I see on social media now are people wielding links like weapons, using news as weapons, fighting, battling with each other, trying to win arguments using these links like they’re swords. What we do in that environment is we have to create our own links. We have to create our own responses, our own versions.

Kathleen Kingsbury e quando "the traditional wall between the paper’s newsroom and opinion section came down":

It’s one of those things that a lot of us had gotten into our business to do: to have impact, to change the world
In journalism, we have rules, and then we have cardinal rules. One of the cardinal rules for newspapers is that we try to keep our opinion pages and our newsroom separate. For the newsroom, that’s a way to protect them from being accused of bias, to maintain their objectivity. At the Globe, this maintains itself with the editorial page being tucked down a dark hallway that no reporter tries to venture. But that night, Brian sent a note. He suggested that this horrific event could not go unremarked upon, and that we as an institution needed to do something radically different. In fact, he went as far as to suggest that we should wrap the entire newspaper in an editorial, standing against this kind of lunacy. To my mind, though, one of the most extraordinary parts about this is that he wanted to work together. He wanted the editorial page and opinion pages to work with the newsroom on it.

You’re taught in Journalism 101 some fundamental tenets: be accurate; be fair; don’t make yourself the story. But there are other responsibilities that we as journalists hold dear: Be a voice for the voiceless. Tell essential truths. Hold the powerful accountable. (...) Even journalism organizations must have thresholds to allow for moral outrage. (...) We cannot shrug our obligation to call out these atrocities as ones our community and our news organizations will not abide.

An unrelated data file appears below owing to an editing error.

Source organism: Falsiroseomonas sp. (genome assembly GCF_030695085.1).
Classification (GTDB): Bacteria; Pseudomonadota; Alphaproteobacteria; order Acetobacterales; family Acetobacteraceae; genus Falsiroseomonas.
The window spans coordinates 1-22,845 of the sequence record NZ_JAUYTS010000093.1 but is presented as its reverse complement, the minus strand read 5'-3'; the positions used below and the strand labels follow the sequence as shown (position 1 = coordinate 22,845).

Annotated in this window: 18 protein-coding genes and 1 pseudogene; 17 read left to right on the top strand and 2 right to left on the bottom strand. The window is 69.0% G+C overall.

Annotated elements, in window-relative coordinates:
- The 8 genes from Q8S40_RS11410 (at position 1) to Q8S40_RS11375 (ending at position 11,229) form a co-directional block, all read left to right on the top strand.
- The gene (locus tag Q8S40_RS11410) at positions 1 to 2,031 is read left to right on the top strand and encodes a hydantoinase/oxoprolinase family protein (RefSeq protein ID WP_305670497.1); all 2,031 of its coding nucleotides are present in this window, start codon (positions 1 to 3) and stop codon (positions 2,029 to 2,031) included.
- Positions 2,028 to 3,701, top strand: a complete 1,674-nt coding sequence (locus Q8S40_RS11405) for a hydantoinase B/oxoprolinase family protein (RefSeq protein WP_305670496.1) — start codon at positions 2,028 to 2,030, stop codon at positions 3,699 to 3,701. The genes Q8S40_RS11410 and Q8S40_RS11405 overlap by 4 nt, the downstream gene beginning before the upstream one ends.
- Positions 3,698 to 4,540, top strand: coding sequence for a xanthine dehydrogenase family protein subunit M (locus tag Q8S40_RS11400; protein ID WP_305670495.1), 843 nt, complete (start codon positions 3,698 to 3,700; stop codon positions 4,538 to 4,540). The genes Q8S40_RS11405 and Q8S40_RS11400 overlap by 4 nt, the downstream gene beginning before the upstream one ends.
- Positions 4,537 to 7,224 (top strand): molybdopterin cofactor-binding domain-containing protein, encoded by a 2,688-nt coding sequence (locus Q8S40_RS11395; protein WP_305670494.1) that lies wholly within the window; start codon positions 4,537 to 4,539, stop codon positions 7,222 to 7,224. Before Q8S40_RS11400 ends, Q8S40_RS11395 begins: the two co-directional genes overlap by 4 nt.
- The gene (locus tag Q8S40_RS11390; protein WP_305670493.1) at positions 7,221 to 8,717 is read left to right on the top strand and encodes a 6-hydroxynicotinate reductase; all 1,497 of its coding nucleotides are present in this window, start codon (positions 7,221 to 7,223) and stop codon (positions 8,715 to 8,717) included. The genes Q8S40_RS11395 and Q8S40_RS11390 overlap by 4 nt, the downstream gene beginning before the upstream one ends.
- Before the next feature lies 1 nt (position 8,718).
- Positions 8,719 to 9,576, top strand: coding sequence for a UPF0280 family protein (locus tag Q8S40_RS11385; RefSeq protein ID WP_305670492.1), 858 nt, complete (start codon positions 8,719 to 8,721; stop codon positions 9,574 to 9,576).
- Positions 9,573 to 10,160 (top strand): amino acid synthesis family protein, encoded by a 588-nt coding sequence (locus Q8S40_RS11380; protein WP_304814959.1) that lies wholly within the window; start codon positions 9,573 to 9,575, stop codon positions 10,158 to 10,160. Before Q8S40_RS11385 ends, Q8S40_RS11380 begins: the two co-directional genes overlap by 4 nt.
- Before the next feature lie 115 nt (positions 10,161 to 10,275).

Finalmente, Lolly Bowean porque "when we tell our communities’ stories, we show people how to relate to one another":

Now, we all know that the best journalism highlights historic inequalities and systemic inequities. We know that the best journalism pushes back against the power structure, and that it can hold public officials accountable, that it separates the truth from the alternative facts. But I’m here to remind you today that great journalism can also find ordinary, regular people and find the extraordinary in what they do. And by doing that, we inspire our audience and our readers to dig down deep and find their own generosity, and find their own passions in their own ways that they can change and contribute to this world. You see, I think that when we tell those types of stories, we show people how to relate to each other — we help ourselves like each other a little bit more. And I truly believe that when we learn about those stories and when we share those stories, that is the path to bridging the division and helping us find true solidarity.

Hey punx: lá do top já perceberam que chegámos. Estamos para ficar?